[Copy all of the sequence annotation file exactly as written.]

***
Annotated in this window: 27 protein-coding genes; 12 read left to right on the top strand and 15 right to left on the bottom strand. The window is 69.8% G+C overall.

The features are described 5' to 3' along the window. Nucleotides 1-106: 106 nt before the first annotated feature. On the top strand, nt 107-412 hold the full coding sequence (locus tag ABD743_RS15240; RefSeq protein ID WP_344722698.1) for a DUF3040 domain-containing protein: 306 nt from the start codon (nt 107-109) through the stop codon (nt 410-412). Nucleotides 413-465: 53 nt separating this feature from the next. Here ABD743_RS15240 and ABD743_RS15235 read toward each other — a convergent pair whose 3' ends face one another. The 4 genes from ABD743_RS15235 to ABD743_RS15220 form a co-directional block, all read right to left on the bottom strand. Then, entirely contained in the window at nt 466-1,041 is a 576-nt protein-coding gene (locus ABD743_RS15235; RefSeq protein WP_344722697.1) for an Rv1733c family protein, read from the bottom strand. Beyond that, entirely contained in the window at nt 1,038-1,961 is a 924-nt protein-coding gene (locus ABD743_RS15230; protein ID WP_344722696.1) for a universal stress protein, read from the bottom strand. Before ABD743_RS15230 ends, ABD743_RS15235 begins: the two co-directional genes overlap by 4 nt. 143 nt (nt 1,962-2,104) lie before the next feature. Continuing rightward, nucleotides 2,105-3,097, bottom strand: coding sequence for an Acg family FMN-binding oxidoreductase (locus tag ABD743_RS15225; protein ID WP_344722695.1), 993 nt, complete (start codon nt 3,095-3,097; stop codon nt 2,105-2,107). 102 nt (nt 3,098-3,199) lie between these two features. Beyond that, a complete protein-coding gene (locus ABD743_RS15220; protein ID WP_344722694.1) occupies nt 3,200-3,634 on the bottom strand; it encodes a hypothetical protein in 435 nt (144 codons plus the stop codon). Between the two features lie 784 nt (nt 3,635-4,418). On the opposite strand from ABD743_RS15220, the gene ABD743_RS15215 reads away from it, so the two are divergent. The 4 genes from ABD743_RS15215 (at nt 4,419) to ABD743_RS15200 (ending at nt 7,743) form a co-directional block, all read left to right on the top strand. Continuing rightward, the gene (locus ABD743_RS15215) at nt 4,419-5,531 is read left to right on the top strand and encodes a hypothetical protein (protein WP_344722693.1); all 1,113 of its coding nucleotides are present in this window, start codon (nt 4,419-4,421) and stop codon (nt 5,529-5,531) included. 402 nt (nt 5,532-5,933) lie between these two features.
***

Annotated in this window: 27 protein-coding genes; 12 read left to right on the top strand and 15 right to left on the bottom strand. The window is 69.8% G+C overall.

The features are described 5' to 3' along the window. Nucleotides 1-106: 106 nt before the first annotated feature. On the top strand, nt 107-412 hold the full coding sequence (locus tag ABD743_RS15240; RefSeq protein ID WP_344722698.1) for a DUF3040 domain-containing protein: 306 nt from the start codon (nt 107-109) through the stop codon (nt 410-412). Nucleotides 413-465: 53 nt separating this feature from the next. Here ABD743_RS15240 and ABD743_RS15235 read toward each other — a convergent pair whose 3' ends face one another. The 4 genes from ABD743_RS15235 to ABD743_RS15220 form a co-directional block, all read right to left on the bottom strand. Then, entirely contained in the window at nt 466-1,041 is a 576-nt protein-coding gene (locus ABD743_RS15235; RefSeq protein WP_344722697.1) for an Rv1733c family protein, read from the bottom strand. Beyond that, entirely contained in the window at nt 1,038-1,961 is a 924-nt protein-coding gene (locus ABD743_RS15230; protein ID WP_344722696.1) for a universal stress protein, read from the bottom strand. Before ABD743_RS15230 ends, ABD743_RS15235 begins: the two co-directional genes overlap by 4 nt. 143 nt (nt 1,962-2,104) lie before the next feature. Continuing rightward, nucleotides 2,105-3,097, bottom strand: coding sequence for an Acg family FMN-binding oxidoreductase (locus tag ABD743_RS15225; protein ID WP_344722695.1), 993 nt, complete (start codon nt 3,095-3,097; stop codon nt 2,105-2,107). 102 nt (nt 3,098-3,199) lie between these two features. Beyond that, a complete protein-coding gene (locus ABD743_RS15220; protein ID WP_344722694.1) occupies nt 3,200-3,634 on the bottom strand; it encodes a hypothetical protein in 435 nt (144 codons plus the stop codon). Between the two features lie 784 nt (nt 3,635-4,418). On the opposite strand from ABD743_RS15220, the gene ABD743_RS15215 reads away from it, so the two are divergent. The 4 genes from ABD743_RS15215 (at nt 4,419) to ABD743_RS15200 (ending at nt 7,743) form a co-directional block, all read left to right on the top strand. Continuing rightward, the gene (locus ABD743_RS15215) at nt 4,419-5,531 is read left to right on the top strand and encodes a hypothetical protein (protein WP_344722693.1); all 1,113 of its coding nucleotides are present in this window, start codon (nt 4,419-4,421) and stop codon (nt 5,529-5,531) included. 402 nt (nt 5,532-5,933) lie between these two features.